As well as becoming financially stable – in stark contrast to a decade ago – the club has also become a well-established team in Serie A, bolstered by promising stars like Andrea Belotti. Following an inevitable relegation struggle in their first season back in following promotion, Torino finished seventh in their second season on the back of the goals and prolific partnership of Immobile and Cerci, granting them participation in the Europa League. Following a summer of changes and brave transfer decisions to sell their two best players, Torino finished 12th in Serie A last season, a respectable placing.
Last summer, Torino started to make moves in the transfer window, notably signing Joe Hart on loan and Adem Ljajić and Iago Falque from Roma; sure fire signs of growth and progress. With a couple more signings, it would not be surprising to see Torino as regulars in the Europa League places. In reality, with a need for a skilled ball-player in the centre of the park, and more energy in midfield, Torino are only steps away from making a telling impact in Serie A.
Most pleasing to the club’s fans, the Granata beat great city rivals Juventus in the Coppa Italia in 2015, their first win against the Old Lady in the Derby Della Mole since the 1994-95 season. To put that result in perspective, the clubs faced each other a total of 17 times in that timespan with Juventus winning 13 of them. To show how far the club has fallen and risen in the past 20 years, the win in the 1994-95 season was only a few years after Torino faced Louis van Gaal’s great Ajax side in the final of the then-UEFA Cup, before Litmanen, Overmars and co. went on to win the Champions League.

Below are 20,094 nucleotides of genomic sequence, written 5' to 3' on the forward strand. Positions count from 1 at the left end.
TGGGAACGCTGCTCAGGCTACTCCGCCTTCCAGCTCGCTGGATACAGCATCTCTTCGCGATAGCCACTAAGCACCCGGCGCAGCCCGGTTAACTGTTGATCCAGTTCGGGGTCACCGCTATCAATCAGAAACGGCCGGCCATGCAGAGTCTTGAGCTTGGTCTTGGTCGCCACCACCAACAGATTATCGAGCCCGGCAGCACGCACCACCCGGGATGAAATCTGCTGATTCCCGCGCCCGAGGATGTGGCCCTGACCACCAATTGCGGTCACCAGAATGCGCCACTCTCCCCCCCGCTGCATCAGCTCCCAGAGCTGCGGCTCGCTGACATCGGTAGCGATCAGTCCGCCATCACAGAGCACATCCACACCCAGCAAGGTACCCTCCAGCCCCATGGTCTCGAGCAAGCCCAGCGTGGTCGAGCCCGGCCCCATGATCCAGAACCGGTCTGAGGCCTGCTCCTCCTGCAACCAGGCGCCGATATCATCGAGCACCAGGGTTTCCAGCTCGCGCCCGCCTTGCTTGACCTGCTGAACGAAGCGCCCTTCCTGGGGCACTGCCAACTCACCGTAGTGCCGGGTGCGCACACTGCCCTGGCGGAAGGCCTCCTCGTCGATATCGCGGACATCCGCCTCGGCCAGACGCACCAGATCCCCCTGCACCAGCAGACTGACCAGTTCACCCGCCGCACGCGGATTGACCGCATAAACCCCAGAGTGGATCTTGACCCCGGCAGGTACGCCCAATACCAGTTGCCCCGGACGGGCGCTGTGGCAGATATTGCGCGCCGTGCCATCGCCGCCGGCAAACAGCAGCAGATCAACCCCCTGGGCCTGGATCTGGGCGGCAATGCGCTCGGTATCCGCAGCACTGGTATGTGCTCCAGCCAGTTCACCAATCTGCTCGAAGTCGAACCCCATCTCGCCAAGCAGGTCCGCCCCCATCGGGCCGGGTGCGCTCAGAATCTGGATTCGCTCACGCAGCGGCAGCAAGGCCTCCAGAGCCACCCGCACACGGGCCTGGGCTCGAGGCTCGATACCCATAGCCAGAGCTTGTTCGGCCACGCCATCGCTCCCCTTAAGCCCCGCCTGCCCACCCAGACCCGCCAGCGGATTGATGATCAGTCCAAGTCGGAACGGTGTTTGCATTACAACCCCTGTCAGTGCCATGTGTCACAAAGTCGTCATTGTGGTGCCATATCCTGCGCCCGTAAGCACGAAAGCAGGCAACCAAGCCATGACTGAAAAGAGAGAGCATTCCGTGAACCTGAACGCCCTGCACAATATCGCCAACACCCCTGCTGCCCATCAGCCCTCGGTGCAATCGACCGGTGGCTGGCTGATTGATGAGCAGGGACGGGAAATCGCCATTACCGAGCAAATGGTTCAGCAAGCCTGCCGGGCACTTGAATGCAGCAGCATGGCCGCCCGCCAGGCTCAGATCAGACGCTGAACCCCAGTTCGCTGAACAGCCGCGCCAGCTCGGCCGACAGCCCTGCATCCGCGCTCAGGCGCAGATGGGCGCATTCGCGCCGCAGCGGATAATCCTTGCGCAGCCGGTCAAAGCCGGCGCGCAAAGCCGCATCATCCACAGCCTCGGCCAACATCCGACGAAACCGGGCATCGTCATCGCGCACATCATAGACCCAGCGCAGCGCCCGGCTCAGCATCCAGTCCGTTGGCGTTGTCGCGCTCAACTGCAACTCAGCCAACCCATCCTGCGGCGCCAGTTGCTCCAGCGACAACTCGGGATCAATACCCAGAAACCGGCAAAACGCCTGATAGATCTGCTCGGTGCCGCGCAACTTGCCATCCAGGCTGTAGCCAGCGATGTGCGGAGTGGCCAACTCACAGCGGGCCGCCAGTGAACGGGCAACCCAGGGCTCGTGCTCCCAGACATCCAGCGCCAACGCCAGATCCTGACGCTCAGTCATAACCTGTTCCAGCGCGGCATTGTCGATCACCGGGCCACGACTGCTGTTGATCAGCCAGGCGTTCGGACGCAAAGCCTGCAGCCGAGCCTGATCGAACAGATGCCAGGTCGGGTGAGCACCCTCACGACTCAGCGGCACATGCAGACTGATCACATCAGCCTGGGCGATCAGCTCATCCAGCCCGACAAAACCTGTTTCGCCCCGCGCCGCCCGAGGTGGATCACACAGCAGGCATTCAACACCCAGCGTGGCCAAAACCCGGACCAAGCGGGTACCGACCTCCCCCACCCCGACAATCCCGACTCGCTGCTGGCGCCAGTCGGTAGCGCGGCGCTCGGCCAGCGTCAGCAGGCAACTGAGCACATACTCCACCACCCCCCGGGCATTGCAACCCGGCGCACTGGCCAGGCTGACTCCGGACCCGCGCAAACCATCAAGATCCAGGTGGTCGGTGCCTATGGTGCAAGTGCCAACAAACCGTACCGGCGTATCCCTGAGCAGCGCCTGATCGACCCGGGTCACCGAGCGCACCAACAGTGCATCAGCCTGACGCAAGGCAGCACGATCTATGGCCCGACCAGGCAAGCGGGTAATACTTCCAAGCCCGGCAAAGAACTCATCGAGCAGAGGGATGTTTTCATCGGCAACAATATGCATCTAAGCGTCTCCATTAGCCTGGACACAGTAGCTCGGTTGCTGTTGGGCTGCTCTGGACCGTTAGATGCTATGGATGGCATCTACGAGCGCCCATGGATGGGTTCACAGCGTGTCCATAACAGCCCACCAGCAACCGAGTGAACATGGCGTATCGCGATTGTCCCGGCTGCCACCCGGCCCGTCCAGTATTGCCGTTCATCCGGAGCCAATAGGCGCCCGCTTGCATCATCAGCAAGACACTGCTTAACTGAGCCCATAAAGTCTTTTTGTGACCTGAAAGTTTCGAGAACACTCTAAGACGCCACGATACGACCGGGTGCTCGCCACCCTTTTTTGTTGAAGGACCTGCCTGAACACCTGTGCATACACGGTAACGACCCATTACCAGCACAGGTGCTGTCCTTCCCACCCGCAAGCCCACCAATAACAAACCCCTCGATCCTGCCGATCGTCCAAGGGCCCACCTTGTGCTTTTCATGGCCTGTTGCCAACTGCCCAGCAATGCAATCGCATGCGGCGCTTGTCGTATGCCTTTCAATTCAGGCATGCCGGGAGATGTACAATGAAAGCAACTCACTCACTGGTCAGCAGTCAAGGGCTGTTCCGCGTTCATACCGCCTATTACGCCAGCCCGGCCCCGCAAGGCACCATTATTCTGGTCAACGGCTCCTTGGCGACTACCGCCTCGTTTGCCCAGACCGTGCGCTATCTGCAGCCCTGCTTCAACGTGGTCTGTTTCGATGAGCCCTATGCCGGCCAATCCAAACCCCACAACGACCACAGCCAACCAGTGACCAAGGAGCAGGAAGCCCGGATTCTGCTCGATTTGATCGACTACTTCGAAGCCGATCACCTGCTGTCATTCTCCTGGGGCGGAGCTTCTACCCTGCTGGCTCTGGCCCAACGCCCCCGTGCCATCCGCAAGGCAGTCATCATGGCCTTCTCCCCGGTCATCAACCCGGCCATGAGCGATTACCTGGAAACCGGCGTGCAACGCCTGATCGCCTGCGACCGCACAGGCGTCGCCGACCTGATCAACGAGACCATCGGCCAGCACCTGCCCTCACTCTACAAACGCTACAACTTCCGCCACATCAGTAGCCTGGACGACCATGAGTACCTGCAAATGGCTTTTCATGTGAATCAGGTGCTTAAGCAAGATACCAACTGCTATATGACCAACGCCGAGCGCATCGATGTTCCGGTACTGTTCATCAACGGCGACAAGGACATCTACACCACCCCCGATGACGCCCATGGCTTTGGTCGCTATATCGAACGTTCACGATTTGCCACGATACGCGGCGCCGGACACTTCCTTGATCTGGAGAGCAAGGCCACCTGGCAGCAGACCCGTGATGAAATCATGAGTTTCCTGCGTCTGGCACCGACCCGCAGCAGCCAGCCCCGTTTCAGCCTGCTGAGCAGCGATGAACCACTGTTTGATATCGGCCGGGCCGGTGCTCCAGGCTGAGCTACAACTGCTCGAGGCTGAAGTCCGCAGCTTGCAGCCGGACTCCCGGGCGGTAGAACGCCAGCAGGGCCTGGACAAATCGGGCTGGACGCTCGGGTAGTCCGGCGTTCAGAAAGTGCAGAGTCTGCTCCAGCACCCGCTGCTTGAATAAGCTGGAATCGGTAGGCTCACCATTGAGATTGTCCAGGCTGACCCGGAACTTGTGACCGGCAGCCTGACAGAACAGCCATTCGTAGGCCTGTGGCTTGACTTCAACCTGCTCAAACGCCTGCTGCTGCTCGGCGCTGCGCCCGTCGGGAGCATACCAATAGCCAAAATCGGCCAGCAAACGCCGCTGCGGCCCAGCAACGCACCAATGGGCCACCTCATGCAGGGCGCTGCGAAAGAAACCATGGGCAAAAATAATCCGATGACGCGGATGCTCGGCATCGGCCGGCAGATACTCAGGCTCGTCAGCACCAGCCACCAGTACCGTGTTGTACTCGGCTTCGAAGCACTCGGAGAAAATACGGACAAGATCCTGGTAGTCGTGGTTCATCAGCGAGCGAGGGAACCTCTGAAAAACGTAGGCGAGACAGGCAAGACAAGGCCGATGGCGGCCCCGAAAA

These steps are certainly small, but in comparison to the turmoil that has existed at the club in recent decades, indeed since Superga, the stability and financial validity of Torino points towards a brighter future for the club. When you compare the organisation of Torino with many of the other clubs in Italy, it obvious that the Turin natives are increasingly in a position to move further and further up the table, with many clubs in Italy suffering from recent mismanagement, not least both Milan sides.
Perhaps one day, a Derby Della Mole can be held when both sides are competing for the title once again, and the derby can start to rival the Madonnina in terms of international appeal and relevancy. Moreover, perhaps one day soon, Torino can finally move on from Superga and Il Grande Torino, and start to write a history as successful and memorable as the one written by Valentino Mazzola, Ernest Erbstein and Gigi Meroni.
By Jonathon Aspey. Follow @JLAspey